Immune Supporting Tincture - Modern Alternative Mama
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Immune Supporting Tincture

admin September 23, 2013

When I set out to research this one, I was originally focused on nutrients that are known to combat illness, like zinc, vitamin C, vitamin D, etc.  I quickly learned that most of these are really going to be found in liver — and I already have liver pills that I make.  It seemed foolish to find an inferior source of these nutrients when I already had a great one.

Instead I turned my focus towards plants that are known for specific functions.  I looked at mullein first, as it’s become my go-to cold remedy.  That was excellent so I kept looking up herbs that I have on hand to see what fit.

I chose herbs that:

  • Promote deep, restorative sleep
  • Help clear the body of mucus
  • Soothe the digestive tract
  • Are known to help sinuses
  • Reduces inflammation
  • Aids sore throats and coughs

My goal was a collection of herbs that address all major symptoms of illness, help the body to heal itself faster, and help the person to rest.  I would combine this with plenty of rest, liver pills, cod liver oil, and perhaps some hot ginger tea (depending on illness).  I will take about a teaspoon 2 – 3 times a day while symptoms persist.

Most herbal tinctures are made with fresh leaves, and they’re typically measured in weight, but I made it a bit easier for you and did it with dried and measured in volume.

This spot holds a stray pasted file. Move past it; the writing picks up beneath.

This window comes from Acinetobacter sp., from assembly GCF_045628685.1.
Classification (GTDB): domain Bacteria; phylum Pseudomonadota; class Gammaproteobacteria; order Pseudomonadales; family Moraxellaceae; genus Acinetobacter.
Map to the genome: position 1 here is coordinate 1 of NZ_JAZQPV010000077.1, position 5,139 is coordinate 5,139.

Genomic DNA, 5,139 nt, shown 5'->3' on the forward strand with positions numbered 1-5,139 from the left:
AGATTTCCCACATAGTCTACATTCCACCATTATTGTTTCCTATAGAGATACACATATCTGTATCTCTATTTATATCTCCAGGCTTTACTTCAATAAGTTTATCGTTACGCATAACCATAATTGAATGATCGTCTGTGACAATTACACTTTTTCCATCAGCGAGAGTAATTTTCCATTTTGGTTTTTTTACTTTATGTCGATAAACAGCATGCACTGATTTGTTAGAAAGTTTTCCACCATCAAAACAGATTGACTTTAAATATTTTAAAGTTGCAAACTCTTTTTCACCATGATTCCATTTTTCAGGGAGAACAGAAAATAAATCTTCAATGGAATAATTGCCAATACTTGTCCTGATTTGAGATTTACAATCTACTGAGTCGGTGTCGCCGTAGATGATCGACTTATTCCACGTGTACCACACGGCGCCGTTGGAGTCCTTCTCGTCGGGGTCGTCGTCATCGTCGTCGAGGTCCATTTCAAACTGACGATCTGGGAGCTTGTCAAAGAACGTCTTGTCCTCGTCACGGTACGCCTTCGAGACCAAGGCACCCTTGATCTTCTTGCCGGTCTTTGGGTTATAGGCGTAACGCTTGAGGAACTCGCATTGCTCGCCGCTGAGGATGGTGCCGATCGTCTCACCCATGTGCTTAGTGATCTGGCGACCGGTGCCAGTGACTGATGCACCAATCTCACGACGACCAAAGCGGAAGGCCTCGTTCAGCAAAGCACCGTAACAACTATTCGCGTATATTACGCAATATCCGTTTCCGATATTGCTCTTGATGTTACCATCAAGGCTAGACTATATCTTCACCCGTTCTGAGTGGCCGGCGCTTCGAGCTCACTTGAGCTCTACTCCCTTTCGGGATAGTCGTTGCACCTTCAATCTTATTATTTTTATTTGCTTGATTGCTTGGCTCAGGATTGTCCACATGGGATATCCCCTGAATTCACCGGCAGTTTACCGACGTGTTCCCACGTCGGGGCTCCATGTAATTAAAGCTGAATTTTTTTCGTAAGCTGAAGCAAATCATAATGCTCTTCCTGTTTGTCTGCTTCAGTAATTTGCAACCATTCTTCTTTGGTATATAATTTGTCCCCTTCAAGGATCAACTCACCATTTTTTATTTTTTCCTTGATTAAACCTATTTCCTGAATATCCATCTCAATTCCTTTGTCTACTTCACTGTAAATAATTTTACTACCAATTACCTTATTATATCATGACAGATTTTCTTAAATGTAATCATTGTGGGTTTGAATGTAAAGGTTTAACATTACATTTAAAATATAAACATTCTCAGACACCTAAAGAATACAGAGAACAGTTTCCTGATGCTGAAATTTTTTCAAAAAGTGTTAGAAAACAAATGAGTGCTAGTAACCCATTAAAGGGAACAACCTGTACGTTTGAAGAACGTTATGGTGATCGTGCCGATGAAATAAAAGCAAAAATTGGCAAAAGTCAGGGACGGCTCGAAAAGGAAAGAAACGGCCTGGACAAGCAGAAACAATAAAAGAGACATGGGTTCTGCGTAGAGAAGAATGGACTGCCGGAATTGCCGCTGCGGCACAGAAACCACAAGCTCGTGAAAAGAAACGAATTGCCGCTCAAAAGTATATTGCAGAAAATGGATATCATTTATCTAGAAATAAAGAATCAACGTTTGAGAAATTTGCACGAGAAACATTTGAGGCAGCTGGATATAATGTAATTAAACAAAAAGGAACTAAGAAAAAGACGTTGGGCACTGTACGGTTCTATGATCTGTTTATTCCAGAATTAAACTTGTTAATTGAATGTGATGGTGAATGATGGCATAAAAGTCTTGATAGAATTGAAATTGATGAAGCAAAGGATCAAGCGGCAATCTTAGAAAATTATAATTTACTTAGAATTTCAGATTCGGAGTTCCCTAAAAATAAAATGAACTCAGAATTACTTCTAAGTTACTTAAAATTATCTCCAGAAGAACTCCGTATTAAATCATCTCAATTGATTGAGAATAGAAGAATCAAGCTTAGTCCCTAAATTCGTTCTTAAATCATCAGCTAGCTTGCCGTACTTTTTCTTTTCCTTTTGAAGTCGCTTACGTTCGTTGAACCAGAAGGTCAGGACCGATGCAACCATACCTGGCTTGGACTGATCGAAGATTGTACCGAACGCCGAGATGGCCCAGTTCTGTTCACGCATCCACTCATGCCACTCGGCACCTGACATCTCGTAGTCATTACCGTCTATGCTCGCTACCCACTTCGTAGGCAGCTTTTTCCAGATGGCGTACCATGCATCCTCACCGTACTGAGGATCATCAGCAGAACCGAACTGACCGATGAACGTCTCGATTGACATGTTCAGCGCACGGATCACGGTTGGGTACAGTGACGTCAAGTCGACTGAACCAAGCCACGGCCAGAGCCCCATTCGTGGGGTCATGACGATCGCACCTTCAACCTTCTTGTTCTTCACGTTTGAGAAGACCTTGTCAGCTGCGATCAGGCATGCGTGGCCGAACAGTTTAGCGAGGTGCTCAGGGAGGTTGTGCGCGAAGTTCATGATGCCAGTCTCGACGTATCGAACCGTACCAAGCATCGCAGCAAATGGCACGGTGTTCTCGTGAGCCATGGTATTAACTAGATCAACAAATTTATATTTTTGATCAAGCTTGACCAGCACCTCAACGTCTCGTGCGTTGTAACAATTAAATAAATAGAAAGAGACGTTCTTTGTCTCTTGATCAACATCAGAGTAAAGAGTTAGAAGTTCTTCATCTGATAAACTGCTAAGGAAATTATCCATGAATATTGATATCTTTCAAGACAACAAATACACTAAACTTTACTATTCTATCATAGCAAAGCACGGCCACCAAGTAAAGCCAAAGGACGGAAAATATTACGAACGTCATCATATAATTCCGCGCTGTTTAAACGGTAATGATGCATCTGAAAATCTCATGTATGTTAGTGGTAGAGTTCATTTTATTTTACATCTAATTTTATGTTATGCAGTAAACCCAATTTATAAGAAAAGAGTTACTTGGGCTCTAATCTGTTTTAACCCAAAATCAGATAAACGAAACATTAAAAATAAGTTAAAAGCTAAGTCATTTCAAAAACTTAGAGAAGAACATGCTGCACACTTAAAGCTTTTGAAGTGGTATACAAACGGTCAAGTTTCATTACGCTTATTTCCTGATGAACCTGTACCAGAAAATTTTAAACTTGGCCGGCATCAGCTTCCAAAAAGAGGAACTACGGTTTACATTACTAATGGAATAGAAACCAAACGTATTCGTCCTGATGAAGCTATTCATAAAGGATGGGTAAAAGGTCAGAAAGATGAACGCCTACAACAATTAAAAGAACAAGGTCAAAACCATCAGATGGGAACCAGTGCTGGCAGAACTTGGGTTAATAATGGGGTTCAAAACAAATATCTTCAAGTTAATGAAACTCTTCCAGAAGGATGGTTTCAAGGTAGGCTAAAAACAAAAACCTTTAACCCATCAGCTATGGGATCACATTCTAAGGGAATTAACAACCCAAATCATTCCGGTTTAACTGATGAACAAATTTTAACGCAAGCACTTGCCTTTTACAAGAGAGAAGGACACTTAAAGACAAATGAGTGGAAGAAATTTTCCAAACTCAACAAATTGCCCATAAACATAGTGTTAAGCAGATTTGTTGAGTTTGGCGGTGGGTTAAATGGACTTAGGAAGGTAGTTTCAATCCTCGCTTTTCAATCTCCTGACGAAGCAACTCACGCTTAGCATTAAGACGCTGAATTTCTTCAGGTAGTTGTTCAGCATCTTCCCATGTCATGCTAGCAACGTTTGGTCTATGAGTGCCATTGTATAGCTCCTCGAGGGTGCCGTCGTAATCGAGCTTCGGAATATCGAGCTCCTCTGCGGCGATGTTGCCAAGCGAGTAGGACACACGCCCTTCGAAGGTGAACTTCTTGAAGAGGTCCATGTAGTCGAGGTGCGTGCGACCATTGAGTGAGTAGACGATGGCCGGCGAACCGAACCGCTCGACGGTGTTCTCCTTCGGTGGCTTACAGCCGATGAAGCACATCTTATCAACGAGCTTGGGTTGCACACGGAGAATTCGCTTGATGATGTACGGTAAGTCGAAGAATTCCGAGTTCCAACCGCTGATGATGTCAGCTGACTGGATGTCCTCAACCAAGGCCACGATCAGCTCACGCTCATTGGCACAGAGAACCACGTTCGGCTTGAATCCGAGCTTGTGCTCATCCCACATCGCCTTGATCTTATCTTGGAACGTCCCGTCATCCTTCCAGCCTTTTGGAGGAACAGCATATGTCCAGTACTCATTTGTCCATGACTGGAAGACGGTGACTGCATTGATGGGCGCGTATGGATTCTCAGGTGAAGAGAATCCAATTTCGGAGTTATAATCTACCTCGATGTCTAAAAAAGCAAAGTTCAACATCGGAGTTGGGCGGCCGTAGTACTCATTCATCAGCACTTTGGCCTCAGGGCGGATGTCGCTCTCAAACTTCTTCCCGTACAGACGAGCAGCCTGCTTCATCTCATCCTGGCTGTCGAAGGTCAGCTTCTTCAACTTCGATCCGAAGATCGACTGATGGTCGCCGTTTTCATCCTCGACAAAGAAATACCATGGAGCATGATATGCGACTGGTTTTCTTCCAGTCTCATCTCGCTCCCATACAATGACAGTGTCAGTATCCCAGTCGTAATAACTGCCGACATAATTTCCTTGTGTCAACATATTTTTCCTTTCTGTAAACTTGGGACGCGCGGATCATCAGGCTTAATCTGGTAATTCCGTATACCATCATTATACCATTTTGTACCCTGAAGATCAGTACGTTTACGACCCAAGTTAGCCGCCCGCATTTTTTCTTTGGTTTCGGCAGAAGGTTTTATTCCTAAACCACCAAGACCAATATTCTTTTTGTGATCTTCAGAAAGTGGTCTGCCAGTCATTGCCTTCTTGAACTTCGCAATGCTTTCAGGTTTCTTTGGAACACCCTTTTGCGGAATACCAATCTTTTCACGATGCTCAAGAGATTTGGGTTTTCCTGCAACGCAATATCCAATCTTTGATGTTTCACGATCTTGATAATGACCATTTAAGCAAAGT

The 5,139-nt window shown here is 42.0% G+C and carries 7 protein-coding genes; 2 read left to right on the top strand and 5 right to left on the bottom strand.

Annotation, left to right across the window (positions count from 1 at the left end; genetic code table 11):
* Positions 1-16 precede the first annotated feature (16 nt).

Immune Supporting Tincture

Ingredients:

  • 1 c. mullein leaf and flower
  • 1/2 c. spearmint leaf
  • 1/2 c. yarrow leaf
  • 1/4 c. lemon balm
  • 3/4 c. vegetable glycerin
  • 3/4 c. filtered water

Buy the herbs here.  This is an affiliate link.

Directions:

Gather up your ingredients.

Immune Boosting Tincture

Add your herbs to the jar.  I am using a pint jar for this.

Immune Boosting Tincture

Pour your glycerin in.  You will need a spoon or something to stir gently and help it seep down into the herbs.

Immune Boosting Tincture

Pour the water in too, and keep stirring gently until the herbs are saturated and everything’s mixed up.

At this point, put a lid on it and let it sit for 6 weeks.  You want to make this ASAP so that it’s ready if and when you need it this winter!  You can use these herbs as a tea if you need to while your tincture sits too.  When it’s done, simply use a piece of non-fuzzy cloth (I use birdseye cotton) to strain it out.  It doesn’t need to be refrigerated, but should be kept in glass in a cool, dark place.

That’s it!  Super easy.

Monday Health & Wellness: Immune Stimulating Tincture

What do you do to support your immunity in the winter?

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  1. How do you use this tincture? I’m guessing topical because of the gylcerin…

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  2. I have a large array of herbal remedies for winter, for our family of four.
    I make thyme cough syrup each year, especially good for kids.
    If I am starting to feel unwell, I drink yarrow tea (I pick a load of yarrow over summer).
    I burn pine and ginger oils for coughs and colds and to help prevent them, as they stimulate the respiratory system.
    I have made up my own health sheet, and it is 12 pages for my go-to checklist for ailments, from asthma to zits!
    One thing I am most amazed at is how well yarrow works to stop a cold/flu in its tracks and how well dandelions get rid of warts.
    Love your blog

    Reply

  3. Did you have an adaptation of this recipe that uses vodka instead of the vegetable glycerin? And I’m just curious– how did you come up with the measurements.